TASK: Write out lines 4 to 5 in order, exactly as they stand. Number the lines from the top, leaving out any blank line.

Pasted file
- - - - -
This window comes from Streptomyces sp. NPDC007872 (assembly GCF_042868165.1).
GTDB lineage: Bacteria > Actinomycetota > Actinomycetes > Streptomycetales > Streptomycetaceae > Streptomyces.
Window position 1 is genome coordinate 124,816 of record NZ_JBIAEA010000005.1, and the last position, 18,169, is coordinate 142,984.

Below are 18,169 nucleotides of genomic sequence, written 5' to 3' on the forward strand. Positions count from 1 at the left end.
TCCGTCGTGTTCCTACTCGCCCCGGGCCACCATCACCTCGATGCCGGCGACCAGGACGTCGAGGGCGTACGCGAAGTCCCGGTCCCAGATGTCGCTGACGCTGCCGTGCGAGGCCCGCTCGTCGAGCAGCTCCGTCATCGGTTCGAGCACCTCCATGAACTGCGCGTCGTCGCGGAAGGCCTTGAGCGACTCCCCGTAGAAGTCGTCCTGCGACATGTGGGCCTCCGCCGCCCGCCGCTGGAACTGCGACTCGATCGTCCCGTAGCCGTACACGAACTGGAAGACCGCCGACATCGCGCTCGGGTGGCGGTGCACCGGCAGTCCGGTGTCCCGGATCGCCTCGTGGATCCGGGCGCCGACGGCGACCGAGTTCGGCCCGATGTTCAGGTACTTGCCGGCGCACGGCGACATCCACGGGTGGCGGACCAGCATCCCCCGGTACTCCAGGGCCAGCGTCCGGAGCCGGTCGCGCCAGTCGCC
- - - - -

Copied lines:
Below are 18,169 nucleotides of genomic sequence, written 5' to 3' on the forward strand. Positions count from 1 at the left end.
TCCGTCGTGTTCCTACTCGCCCCGGGCCACCATCACCTCGATGCCGGCGACCAGGACGTCGAGGGCGTACGCGAAGTCCCGGTCCCAGATGTCGCTGACGCTGCCGTGCGAGGCCCGCTCGTCGAGCAGCTCCGTCATCGGTTCGAGCACCTCCATGAACTGCGCGTCGTCGCGGAAGGCCTTGAGCGACTCCCCGTAGAAGTCGTCCTGCGACATGTGGGCCTCCGCCGCCCGCCGCTGGAACTGCGACTCGATCGTCCCGTAGCCGTACACGAACTGGAAGACCGCCGACATCGCGCTCGGGTGGCGGTGCACCGGCAGTCCGGTGTCCCGGATCGCCTCGTGGATCCGGGCGCCGACGGCGACCGAGTTCGGCCCGATGTTCAGGTACTTGCCGGCGCACGGCGACATCCACGGGTGGCGGACCAGCATCCCCCGGTACTCCAGGGCCAGCGTCCGGAGCCGGTCGCGCCAGTCGCC